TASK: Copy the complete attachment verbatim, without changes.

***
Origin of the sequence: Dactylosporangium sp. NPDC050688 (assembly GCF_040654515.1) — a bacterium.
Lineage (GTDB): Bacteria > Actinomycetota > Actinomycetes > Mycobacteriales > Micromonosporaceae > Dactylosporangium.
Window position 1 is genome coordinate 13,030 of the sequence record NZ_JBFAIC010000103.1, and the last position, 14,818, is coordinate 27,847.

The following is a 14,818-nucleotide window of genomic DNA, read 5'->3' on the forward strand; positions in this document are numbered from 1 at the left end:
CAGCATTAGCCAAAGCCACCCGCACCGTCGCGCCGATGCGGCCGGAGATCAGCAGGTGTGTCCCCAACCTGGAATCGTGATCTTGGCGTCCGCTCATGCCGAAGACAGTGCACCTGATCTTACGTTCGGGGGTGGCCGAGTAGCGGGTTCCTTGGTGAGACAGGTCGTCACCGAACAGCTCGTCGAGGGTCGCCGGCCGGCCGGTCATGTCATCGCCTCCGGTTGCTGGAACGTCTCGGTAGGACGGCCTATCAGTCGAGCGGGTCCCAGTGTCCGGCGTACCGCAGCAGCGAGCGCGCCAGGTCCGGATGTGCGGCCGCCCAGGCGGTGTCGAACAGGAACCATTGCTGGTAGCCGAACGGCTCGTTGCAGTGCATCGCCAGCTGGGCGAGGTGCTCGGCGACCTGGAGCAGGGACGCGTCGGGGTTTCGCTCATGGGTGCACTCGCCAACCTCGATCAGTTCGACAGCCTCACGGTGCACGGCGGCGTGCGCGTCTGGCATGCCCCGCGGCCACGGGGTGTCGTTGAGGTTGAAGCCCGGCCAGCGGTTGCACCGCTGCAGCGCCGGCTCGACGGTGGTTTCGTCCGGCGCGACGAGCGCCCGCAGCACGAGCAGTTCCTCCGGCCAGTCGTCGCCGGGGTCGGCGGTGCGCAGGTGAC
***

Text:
Origin of the sequence: Dactylosporangium sp. NPDC050688 (assembly GCF_040654515.1) — a bacterium.
Lineage (GTDB): Bacteria > Actinomycetota > Actinomycetes > Mycobacteriales > Micromonosporaceae > Dactylosporangium.
Window position 1 is genome coordinate 13,030 of the sequence record NZ_JBFAIC010000103.1, and the last position, 14,818, is coordinate 27,847.

The following is a 14,818-nucleotide window of genomic DNA, read 5'->3' on the forward strand; positions in this document are numbered from 1 at the left end:
CAGCATTAGCCAAAGCCACCCGCACCGTCGCGCCGATGCGGCCGGAGATCAGCAGGTGTGTCCCCAACCTGGAATCGTGATCTTGGCGTCCGCTCATGCCGAAGACAGTGCACCTGATCTTACGTTCGGGGGTGGCCGAGTAGCGGGTTCCTTGGTGAGACAGGTCGTCACCGAACAGCTCGTCGAGGGTCGCCGGCCGGCCGGTCATGTCATCGCCTCCGGTTGCTGGAACGTCTCGGTAGGACGGCCTATCAGTCGAGCGGGTCCCAGTGTCCGGCGTACCGCAGCAGCGAGCGCGCCAGGTCCGGATGTGCGGCCGCCCAGGCGGTGTCGAACAGGAACCATTGCTGGTAGCCGAACGGCTCGTTGCAGTGCATCGCCAGCTGGGCGAGGTGCTCGGCGACCTGGAGCAGGGACGCGTCGGGGTTTCGCTCATGGGTGCACTCGCCAACCTCGATCAGTTCGACAGCCTCACGGTGCACGGCGGCGTGCGCGTCTGGCATGCCCCGCGGCCACGGGGTGTCGTTGAGGTTGAAGCCCGGCCAGCGGTTGCACCGCTGCAGCGCCGGCTCGACGGTGGTTTCGTCCGGCGCGACGAGCGCCCGCAGCACGAGCAGTTCCTCCGGCCAGTCGTCGCCGGGGTCGGCGGTGCGCAGGTGAC